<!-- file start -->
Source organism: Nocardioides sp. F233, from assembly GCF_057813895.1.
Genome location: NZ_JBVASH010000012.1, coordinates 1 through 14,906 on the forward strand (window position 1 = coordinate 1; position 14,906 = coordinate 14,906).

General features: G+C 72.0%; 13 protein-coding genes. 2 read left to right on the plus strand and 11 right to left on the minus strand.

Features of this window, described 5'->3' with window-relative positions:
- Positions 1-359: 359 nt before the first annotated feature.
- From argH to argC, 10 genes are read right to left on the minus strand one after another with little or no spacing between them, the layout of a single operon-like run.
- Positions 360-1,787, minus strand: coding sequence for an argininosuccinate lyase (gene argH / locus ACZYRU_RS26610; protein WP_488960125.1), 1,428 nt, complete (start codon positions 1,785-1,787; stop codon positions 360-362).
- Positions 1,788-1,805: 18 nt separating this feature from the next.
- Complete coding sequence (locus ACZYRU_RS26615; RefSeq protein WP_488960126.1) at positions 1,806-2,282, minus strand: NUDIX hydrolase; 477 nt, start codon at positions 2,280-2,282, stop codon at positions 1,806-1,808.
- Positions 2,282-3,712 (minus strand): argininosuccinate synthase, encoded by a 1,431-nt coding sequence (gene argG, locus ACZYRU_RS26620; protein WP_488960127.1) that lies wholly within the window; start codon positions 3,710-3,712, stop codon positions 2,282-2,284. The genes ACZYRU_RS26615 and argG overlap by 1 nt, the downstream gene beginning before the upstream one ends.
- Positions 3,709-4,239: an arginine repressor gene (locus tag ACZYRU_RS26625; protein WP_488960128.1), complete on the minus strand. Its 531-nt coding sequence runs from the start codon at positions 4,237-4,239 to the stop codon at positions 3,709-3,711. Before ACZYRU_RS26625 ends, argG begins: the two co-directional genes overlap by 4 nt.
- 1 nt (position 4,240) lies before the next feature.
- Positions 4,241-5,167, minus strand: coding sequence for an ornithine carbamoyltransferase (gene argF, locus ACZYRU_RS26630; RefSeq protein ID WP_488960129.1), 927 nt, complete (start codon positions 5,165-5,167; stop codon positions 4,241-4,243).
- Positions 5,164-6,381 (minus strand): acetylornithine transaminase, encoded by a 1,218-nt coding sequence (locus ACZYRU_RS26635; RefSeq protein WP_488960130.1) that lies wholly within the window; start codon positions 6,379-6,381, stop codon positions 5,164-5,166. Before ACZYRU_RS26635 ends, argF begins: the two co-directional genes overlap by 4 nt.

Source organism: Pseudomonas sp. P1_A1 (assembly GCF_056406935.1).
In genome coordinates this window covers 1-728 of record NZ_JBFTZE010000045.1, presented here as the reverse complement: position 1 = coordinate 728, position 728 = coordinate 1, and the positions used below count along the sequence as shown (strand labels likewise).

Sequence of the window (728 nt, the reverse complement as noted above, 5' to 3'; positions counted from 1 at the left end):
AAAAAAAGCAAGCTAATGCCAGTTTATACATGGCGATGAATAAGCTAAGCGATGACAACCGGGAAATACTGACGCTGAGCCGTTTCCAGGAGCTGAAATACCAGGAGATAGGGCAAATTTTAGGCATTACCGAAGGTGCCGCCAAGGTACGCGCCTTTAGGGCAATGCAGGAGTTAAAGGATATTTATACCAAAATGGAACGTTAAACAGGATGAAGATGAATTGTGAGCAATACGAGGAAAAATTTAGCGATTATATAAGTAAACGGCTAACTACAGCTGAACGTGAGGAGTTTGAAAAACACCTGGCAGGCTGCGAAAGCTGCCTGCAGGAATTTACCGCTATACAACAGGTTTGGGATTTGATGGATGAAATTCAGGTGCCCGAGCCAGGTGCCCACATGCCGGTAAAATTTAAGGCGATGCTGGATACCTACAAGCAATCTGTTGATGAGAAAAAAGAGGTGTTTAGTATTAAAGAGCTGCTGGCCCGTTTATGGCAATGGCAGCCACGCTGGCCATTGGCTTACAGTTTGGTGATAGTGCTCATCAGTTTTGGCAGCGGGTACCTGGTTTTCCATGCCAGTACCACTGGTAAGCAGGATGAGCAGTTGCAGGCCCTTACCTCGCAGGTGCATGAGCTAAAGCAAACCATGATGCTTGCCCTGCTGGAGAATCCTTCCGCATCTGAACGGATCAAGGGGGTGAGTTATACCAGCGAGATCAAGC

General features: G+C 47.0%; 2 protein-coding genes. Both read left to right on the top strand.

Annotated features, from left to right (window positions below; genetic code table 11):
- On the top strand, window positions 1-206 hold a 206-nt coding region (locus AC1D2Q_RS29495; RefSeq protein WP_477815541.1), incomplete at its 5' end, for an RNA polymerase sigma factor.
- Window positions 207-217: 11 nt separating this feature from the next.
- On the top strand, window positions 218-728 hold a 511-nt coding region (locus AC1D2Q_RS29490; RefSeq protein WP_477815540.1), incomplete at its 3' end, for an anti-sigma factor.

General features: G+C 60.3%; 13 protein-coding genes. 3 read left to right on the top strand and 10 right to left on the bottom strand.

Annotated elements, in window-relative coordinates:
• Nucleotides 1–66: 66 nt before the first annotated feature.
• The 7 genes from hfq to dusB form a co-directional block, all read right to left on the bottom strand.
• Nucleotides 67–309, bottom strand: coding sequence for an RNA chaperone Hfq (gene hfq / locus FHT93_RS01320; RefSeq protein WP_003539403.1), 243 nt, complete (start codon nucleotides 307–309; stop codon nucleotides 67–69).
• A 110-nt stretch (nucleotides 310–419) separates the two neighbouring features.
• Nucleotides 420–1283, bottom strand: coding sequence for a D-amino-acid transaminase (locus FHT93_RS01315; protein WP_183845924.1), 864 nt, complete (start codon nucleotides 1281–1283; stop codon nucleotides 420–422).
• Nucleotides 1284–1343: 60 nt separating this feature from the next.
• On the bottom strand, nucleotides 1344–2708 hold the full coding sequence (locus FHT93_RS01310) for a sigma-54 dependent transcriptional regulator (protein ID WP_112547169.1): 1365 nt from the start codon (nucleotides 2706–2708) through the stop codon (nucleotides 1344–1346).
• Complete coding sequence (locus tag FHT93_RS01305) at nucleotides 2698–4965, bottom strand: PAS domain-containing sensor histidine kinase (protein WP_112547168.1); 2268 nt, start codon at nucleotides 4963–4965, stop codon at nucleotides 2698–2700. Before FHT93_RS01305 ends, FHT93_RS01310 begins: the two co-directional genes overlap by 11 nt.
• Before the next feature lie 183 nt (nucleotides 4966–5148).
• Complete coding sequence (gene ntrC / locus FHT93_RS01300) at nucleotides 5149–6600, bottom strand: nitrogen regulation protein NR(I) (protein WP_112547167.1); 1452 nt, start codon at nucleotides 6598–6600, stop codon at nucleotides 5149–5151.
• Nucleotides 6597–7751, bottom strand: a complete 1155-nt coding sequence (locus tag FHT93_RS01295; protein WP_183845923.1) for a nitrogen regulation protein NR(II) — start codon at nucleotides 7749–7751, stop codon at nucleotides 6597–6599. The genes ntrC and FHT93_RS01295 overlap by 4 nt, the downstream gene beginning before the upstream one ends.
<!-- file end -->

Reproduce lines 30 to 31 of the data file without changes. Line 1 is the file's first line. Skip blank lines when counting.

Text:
• Nucleotides 420–1283, bottom strand: coding sequence for a D-amino-acid transaminase (locus FHT93_RS01315; protein WP_183845924.1), 864 nt, complete (start codon nucleotides 1281–1283; stop codon nucleotides 420–422).
• Nucleotides 1284–1343: 60 nt separating this feature from the next.